Welcome to another decade! Marnie and I have been reminiscing…. The last ten years have seen momentous changes in our lives, as we welcome grandchildren, and as we continue to experience the remarkable remaking of our business by our son and partner Lief, who has orchestrated the building of our internet auction platform and brought our business into the 21st century in many different ways.
Our enthusiasm and approach to numismatics is rooted in the centuries-old enthusiasm for art and history of coinage that began with Romans collecting Greek coins, but the presentation to a world-wide community of coin enthusiasts via the internet is far beyond anything we could imagine in the early 1990’s when we were still doing black-and-white photography with a Polaroid camera mounted on a copy stand. My first effort at publishing color photographs involved working with a professional photographer whose gang-shot images could be converted to color after we paid a pre-press shop to do the work. (My memory? It was expensive and a bit disappointing when we finally got the print catalog in hand.)
We still use the copy stand, but Lief has mastered the art of coin photography, going well beyond my experience. He uses pre-press programs on our own computers to bring the color photographs to our catalogs and our website that show you much more than the black-and-white images we presented early on. But we still favor the detailed written descriptions we used in those old black-and-white days, so that you have a clear idea of what you can expect.
This catalog? Ordinarily we begin the calendar year with our largest sale of the year, filled with some of our choicest material. That sale is well along in production and will close in March. But we have some things for you to consider now: a New Year Store Sale, some good and some great pieces that slipped through earlier sales and deserve a second look (and at lower estimates); some coins that have come to us looking for new owners, keepers of these bits of history; and some select pieces that could have fit in the bigger sale but seem particularly suitable for our first E- Auction of the new decade.
The catalog is a bit shorter than usual but many of the items are particularly special. Among the reruns: the testoon of Mary as a 12 year old is one of the great rarities in the Scottish series. Look also at the Charles I crowns—reruns, yes. But exceptional examples of a series that soared a few years ago but is now relatively a bargain. The mere heft of these pieces is satisfying, and the artistry and historicity of them is an exciting look into 17th century England. (And the opening prices have been reduced!)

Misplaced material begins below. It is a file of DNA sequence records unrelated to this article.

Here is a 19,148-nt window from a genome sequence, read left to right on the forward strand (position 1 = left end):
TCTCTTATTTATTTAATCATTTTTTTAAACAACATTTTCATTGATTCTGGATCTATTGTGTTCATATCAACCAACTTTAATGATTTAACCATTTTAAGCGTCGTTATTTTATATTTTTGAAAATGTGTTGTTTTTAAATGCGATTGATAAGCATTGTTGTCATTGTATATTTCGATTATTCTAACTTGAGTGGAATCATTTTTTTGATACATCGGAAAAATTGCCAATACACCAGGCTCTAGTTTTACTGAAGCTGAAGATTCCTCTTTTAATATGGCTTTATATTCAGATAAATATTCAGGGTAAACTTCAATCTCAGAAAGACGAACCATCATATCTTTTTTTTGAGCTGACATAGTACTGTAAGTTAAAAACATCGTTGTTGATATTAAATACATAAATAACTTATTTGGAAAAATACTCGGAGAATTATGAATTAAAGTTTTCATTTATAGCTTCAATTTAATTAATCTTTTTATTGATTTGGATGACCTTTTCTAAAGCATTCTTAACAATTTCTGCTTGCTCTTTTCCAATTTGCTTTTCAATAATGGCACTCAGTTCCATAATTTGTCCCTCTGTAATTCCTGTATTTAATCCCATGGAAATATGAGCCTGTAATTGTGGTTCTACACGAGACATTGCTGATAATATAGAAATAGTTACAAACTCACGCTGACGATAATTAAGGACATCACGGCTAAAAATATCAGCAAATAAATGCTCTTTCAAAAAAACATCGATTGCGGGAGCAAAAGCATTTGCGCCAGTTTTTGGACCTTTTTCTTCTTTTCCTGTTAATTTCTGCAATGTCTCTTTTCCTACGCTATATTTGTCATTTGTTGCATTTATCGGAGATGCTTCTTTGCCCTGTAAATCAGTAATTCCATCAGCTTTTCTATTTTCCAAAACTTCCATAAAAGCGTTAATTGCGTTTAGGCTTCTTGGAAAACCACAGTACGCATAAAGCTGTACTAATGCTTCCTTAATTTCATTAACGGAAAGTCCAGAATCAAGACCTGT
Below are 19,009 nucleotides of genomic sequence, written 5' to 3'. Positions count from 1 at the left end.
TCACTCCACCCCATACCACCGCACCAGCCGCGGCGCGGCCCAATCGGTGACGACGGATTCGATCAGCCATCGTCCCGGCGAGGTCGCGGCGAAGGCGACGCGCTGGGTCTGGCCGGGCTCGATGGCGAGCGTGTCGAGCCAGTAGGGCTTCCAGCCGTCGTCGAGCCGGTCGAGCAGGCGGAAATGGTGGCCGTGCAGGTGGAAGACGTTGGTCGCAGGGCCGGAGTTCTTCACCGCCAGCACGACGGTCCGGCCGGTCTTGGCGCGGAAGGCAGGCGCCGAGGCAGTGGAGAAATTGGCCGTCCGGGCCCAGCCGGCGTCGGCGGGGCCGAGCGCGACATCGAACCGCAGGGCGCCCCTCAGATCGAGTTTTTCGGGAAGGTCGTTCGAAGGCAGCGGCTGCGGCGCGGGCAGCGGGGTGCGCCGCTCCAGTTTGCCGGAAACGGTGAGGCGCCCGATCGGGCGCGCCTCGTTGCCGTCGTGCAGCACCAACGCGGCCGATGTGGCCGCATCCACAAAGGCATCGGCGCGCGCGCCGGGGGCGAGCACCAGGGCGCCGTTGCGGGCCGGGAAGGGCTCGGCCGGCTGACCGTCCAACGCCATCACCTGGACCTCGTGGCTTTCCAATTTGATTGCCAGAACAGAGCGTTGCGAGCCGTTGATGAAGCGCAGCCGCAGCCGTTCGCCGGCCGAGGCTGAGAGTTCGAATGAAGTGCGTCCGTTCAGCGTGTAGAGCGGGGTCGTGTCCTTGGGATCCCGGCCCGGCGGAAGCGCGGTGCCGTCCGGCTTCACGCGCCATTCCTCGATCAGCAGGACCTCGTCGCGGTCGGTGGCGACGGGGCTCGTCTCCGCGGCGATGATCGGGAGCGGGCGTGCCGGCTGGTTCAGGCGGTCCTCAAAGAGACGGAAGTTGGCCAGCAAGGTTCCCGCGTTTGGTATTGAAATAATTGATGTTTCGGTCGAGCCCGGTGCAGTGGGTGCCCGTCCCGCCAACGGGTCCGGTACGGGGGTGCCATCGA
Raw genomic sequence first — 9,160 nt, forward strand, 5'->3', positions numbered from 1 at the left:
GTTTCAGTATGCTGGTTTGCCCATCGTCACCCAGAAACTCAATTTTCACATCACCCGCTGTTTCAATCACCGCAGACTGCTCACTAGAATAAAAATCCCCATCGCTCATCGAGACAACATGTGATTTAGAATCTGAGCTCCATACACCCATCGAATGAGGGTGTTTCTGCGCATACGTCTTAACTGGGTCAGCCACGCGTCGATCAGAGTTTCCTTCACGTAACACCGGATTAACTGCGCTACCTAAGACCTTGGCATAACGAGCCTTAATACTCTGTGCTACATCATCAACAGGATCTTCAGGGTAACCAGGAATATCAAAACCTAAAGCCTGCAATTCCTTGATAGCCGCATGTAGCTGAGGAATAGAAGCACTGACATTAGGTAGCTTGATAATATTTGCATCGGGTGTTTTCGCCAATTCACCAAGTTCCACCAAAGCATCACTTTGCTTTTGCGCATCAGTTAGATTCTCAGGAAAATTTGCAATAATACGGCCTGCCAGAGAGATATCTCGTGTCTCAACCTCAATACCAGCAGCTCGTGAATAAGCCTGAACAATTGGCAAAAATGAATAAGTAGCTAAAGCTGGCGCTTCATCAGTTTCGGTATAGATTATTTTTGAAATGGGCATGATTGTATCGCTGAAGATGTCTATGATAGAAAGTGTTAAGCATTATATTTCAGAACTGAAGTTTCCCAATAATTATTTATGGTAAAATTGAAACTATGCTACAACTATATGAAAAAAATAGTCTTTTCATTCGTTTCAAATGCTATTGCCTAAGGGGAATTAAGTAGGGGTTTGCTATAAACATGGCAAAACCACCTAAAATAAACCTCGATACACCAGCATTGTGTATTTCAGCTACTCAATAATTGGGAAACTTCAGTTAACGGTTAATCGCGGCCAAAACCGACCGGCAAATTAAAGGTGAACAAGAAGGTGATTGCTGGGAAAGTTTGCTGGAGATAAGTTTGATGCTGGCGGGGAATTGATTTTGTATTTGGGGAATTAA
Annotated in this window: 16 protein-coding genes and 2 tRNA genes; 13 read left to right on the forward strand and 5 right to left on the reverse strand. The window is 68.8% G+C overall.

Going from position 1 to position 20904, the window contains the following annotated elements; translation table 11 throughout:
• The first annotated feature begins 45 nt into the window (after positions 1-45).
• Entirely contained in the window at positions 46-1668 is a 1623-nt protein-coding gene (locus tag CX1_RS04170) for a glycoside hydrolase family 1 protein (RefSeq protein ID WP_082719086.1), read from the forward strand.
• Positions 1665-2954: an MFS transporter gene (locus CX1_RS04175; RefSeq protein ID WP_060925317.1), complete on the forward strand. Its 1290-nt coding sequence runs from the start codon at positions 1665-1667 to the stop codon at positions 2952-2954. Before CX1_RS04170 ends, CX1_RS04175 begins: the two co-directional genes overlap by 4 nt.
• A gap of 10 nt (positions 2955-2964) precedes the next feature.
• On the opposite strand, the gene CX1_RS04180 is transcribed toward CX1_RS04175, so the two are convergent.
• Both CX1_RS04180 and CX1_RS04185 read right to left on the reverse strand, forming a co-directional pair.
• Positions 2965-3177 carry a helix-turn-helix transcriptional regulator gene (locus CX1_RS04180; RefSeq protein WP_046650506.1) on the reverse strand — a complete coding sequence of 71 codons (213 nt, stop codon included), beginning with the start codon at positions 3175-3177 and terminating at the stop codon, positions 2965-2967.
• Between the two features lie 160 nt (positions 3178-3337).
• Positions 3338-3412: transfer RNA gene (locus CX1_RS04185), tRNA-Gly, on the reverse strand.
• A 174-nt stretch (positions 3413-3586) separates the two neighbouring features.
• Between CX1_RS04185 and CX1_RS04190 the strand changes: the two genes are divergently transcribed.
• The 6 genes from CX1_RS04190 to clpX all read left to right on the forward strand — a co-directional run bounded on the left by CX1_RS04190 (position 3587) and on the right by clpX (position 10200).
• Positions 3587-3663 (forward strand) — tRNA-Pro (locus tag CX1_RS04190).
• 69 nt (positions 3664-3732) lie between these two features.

The three of us enjoy putting together these sales with a broad mix, a smattering of things you might not expect, and selections whose appeal is their intrinsic historic and artistic interest.
Anyhow! Welcome to the new decade! Thank you for your interest! And thank you for your support over the many years that the Davissons have been part of your collecting venture.
Davissons Ltd uses a soft close for its auctions, which means no lot closes until everyone is done bidding. Every time a bid is placed within the final 40 seconds of a lot closing, the timer is reset to 40 seconds. This continues until no bids are placed for 40 seconds, at which point the lot closes. There will never be more than one lot closing at once, as the next lot is not allowed to begin closing until the current lot closes.
To bid: enter your maximum bid into the text box, and click submit. Only round dollar amounts are accepted. You are then required to confirm your bid. Once confirmed, all bids are final. If you have placed a bid in error you must call during office hours and speak to one of us. If you are the current high bidder then it will display “Current High Bidder: YOU” If you are not the high bidder, or if you are not logged in, then the current high bidder will be identified by their 5 digit client ID. You may find your client ID under the Account tab.
Bids are reduced automatically, so feel free to bid your maximum and it will be reduced to one increment over the current high bid. If a user places a bid that is higher than necessary to be the current high bidder on the lot, the displayed bid will reflect one advance over the next lower bid. For example, if a user "A" places a bid of $120 on a lot which opens at $100, "A" will be winning that lot at $100. If another user "B" bids $110, the winning bidder will be "A" at $120, one advance over the supporting bid of $110. If user "B" in this example instead placed a bid at $120, then user "A" will still be winning at $120 because they placed that maximum bid value first.
Increments can be viewed here. The next bid will always be on the next increment, so if a user is winning a lot at $100, or $105, or $109, the next bid will still always be $110.Close